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The USC Skull And Dagger Prank Is Tomorrow: Don't Be Fooled

Nathaniel Haas |
April 2, 2014 | 9:20 p.m. PDT


You don't want to be standing in line and see this tomorrow (Screenshot, Skull and Dagger website)
You don't want to be standing in line and see this tomorrow (Screenshot, Skull and Dagger website)
Rewind to April 2, 2013.

It was my first big break as a reporter. I had been put on the story by USC's Daily Trojan newspaper just an hour earlier. The scoop? A dramatic announcement by the University at Tommy Trojan. The band was playing, the Song Girls were dancing and, as Matt Barkeley and Marquis Lee stepped on to the stage, I knew this was something big.

Except it wasn’t. Khaled Holmes, USC’s all-star center, took the mike and announced it was a prank. The band ceased, some awful pop music started playing and a banner bearing the crest of USC’s oldest (and questionably most prestigious) honor society, Skull and Dagger, dropped from the Gwynn Wilson Student Union. 

That was it. The “announcement” had drawn the attention of hundreds of students, and even local TV stations, whose reporters cussed into their phones as they hauled off their cameras to cover the real news.

The saying goes that if something is too good to be true, it probably is. The same is true of the converse of that statement: if something is too dumb to be true, it's probably not true. 

Now fast forward to four and a half hours ago, when the following email showed up in the inboxes of what seems to be a significant amount of USC students: 



If you haven’t put the pieces together yet, let me lay it out for you: Skull and Dagger is about to waste the time of hundreds of USC students, and you don’t want to be one of them. Some will cut class, some will cancel plans and some will just wake up early to stand in line for who knows how long. Even worse, some will blow a hole in their credit card tonight to make sure they can get a reserve seat tomorrow. After an hour or so, the banner will drop, and that will be that. Don’t be one of those people.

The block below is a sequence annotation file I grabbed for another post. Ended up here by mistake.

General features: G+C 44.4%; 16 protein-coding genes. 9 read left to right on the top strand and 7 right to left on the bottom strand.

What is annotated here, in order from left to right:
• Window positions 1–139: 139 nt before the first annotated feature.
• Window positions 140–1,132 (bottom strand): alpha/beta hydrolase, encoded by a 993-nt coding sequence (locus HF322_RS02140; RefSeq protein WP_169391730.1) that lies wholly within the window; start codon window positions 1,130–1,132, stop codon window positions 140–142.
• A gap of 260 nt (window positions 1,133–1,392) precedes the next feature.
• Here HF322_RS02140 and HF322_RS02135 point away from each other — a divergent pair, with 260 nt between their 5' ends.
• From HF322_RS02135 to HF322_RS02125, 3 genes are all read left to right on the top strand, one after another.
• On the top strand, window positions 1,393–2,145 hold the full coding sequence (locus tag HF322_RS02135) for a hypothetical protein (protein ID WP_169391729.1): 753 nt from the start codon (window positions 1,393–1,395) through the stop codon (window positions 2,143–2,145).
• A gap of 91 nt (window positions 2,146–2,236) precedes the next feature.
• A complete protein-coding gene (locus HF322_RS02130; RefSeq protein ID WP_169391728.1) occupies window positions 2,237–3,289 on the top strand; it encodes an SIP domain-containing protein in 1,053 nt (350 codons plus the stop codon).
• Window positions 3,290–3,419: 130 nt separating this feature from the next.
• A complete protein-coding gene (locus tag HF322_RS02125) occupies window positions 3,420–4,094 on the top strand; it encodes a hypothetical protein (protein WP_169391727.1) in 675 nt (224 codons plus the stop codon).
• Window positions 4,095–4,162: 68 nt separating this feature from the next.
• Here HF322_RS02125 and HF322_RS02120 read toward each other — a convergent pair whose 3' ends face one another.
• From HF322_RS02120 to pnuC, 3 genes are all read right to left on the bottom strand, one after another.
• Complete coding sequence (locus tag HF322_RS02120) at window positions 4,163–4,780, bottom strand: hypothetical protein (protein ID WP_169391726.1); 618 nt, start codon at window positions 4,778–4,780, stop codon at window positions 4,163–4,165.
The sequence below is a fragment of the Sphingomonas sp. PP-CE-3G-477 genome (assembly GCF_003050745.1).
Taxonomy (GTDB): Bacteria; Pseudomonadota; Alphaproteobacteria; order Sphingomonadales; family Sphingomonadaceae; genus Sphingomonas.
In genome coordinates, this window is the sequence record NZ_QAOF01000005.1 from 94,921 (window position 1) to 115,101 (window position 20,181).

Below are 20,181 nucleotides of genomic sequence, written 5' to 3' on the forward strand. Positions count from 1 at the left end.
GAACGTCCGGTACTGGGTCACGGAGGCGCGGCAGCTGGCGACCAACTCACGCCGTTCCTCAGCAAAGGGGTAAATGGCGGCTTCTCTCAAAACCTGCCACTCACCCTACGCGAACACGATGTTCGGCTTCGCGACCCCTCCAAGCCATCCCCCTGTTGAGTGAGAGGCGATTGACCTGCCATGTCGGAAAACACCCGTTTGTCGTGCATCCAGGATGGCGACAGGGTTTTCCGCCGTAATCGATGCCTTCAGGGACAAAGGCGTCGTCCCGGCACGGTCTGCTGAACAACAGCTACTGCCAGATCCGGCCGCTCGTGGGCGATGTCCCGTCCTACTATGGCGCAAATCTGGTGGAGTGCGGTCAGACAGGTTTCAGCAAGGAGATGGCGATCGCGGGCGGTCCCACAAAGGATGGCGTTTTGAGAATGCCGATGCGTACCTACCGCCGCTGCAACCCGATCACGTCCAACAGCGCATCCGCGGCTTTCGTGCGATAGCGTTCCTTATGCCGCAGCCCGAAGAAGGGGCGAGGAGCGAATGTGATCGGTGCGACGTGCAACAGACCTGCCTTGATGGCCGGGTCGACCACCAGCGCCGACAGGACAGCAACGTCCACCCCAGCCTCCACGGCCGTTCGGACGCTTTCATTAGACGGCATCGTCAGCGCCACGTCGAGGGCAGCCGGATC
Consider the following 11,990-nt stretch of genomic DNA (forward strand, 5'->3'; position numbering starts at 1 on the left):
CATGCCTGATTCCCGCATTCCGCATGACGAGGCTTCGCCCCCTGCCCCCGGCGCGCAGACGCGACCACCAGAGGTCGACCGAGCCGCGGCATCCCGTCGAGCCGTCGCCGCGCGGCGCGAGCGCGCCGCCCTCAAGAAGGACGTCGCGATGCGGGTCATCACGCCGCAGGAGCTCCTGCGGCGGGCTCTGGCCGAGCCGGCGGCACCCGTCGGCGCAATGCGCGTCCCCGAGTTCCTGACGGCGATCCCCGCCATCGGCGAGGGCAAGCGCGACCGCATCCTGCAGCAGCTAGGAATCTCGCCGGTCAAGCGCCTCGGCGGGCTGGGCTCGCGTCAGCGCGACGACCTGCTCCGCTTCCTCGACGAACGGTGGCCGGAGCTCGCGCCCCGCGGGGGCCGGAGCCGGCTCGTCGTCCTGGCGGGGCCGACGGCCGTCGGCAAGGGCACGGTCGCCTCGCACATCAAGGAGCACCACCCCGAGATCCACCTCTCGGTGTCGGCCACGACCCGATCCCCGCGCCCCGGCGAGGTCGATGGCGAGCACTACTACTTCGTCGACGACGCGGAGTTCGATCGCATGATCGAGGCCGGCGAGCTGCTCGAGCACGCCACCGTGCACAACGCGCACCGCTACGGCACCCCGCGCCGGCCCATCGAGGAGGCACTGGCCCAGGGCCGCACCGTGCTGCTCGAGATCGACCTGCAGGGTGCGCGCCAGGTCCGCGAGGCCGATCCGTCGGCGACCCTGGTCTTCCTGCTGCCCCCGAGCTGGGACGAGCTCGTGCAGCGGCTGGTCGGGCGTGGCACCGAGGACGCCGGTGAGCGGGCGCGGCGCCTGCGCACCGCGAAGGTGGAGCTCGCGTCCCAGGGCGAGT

This prank doesn’t pass the laugh test. If you aren’t convinced, here’s why you should be. Look close at the email, and you’ll notice the sender: [email protected]. Sounds legit enough (to = ticket office). But if you’ve been harassed by the real ticket office for the last few months like me, you’ll notice that’s not actually their email address. Here’s a shot of real email I received eight days ago:


That email comes from [email protected]. I’m not one to believe that USC agencies change their email addresses very often. At least you tried, Skull and Dagger. Good joke. 

Founded in 1913, Skull and Dagger is a secret honors society that inducts around 20 some members every year. Traditionally, the new members commemorate their initiation with an annual prank. 

Except it’s not a joke. More than a few kids are going to cut class, stand in line for god knows how long and watch an elitist club that they aren’t a part of lord their exclusivity and intelligence over them. There will be no “reserve season tickets.” 

What’s even more troubling is that the email was sent en masse to who knows how many students. Last time I checked, only members of the administration could do that. Unless Skull & Dagger has somehow figured out how to hack the emails of USC students (something troubling in itself), chances are that some element of the prank is USC-sanctioned. Why the university would sanction something that deliberately takes students out of class is anyone’s guess. If that turns out to be the case, I’ll be waiting for a real email in apology. 

I might be exaggerating, but if nothing else, the fact that one glance at that email was enough to set off alarm bells says one thing: it’s a dumb prank.

Try again, Skull and Dagger: the joke’s on you.  


Reach Contributor Nathaniel Haas here; follow him here.



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